The result? Over the past few years, Liu has seen definite advances. "The response generally has been very positive," he says. Still, he contends that firms need to go further. "There hasn't been enough improvement," says Liu, who vows to keep up the push for progress.
"Diversity is a marathon," says Liu. "If you view it as a sprint, you'll get disappointed, and burn out quickly."
Meanwhile, Liu also remains committed to keeping the legal department's diversity efforts moving forward. Thanks to the company's 2010 acquisition of Affiliated Computer Services Inc. (ACS), the department found itself overseeing a group of roughly 50 additional exACS lawyers. But apparently diversity wasn't as high a priority at ACS, because the group included comparatively few minorities and women. "It was substantially less diverse than we were, and lot less diverse than we wanted," recalls Liu, who says the fix was obvious. The group needed to widen its recruiting net, and begin hiring more diverse lawyers. "We've already seen an increase in diversity there," says Liu.
But Liu is quick to note that promoting diversity doesn't just mean posting better lawyer numbers. He believes it's also important to encourage in-house lawyers to get directly engaged on diversity-related issues. For some, that may mean working on the legal department's diversity committee. For others it might mean mentoring a minority law student or getting involved with a minority advocacy group like the NAACP or the Hispanic or LGBT bar.
That kind of extracurricular activity is good for the cause of diversity, says Liu. Plus, it tends to make for happier, more productive lawyers. "It's something that we try to recognize, and celebrate," says Liu.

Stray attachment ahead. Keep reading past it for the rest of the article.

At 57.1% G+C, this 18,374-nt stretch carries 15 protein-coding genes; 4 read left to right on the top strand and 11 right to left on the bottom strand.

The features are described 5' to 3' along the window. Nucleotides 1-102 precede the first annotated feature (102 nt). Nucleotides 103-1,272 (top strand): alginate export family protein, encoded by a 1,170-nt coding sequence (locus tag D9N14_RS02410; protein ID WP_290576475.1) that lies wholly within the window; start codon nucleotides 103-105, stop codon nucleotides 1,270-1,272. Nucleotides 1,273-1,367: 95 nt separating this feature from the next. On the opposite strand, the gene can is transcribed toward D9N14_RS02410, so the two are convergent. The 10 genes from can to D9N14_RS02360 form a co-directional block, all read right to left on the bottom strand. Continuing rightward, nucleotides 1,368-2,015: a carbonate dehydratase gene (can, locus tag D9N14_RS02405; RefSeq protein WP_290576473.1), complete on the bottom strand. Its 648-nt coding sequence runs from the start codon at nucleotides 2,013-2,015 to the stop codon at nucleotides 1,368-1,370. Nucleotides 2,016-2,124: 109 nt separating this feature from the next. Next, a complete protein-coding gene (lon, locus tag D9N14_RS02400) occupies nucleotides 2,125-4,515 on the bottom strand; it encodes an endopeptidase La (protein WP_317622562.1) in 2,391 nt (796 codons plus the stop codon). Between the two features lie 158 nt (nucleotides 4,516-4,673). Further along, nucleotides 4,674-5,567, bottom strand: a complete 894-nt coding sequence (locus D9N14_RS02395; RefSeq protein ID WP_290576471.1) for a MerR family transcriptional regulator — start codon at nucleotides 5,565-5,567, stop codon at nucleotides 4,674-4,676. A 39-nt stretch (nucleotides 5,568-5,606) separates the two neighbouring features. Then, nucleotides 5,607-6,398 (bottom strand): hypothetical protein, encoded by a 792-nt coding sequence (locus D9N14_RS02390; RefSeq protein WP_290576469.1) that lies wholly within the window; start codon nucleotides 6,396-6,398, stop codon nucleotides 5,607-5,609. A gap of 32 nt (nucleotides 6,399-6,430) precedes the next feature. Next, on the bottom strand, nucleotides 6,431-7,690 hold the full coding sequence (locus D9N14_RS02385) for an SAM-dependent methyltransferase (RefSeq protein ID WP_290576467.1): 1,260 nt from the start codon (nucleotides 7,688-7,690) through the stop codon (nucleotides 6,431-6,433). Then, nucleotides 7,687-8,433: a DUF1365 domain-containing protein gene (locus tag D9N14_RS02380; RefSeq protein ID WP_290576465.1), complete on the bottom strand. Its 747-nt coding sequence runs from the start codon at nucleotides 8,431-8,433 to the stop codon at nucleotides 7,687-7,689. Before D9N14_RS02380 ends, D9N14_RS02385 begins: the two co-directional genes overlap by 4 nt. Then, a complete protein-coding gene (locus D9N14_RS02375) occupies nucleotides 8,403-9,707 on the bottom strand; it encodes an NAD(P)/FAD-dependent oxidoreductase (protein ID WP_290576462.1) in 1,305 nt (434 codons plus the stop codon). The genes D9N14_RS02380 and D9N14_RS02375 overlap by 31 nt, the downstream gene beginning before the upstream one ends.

General Counsel, American Airlines
As a nearly 30-year veteran of American Airlines's legal department, Gary Kennedy has witnessed the effort to build a more inclusive workplace firsthand. "We had what I considered to be a fairly active diversity program," says Kennedy.
Still, Kennedy believed that the department could do better. So after moving into the pilot's seat as general counsel in 2003, Kennedy decided to step up the effort. And it shows. Over the past decade, roughly two-thirds of new attorney hires at the Fort Worth, Texasbased company have been women, and about half have been minorities. The result? Of the department's 31 lawyers, 10 are women, and eight are persons of color. Moreover, in the past five years, women and minority lawyers have won a majority of the department's promotions.
"We've made it abundantly clear that we welcome all people," says Kennedy, 57, who notes that the department has also made a point of broadening the definition of diversity to include the LGBT community and now includes four openly gay attorneys.
Kennedy firmly believes that creating a work environment where differences are valued and people are free to be themselves leads to better job performance and higher-quality legal work. Plus, he says, having a diverse legal staff "sends the right message" to the wider community and can only boost the company's public image and help build brand loyalty.
Along with building a more inclusive legal department, Kennedy has also tried to do his part to help promote diversity in the outside counsel world. One example: the department's ongoing effort to give more work to smaller women- and minority-owned law firms. Indeed, in 2011, the department spent roughly $2.3 million on legal services from nearly two dozen minority- or women-owned vendors, up from just $1.2 million in 2004.
At the same time, Kennedy and other department managers have been pressing the bigger firms they use to put more diverse lawyers, and especially more diverse partners, on American's matters. "We've been pounding them pretty hard," says Kennedy, who notes that the department regularly reviews billings from those firms to see who's doing the work.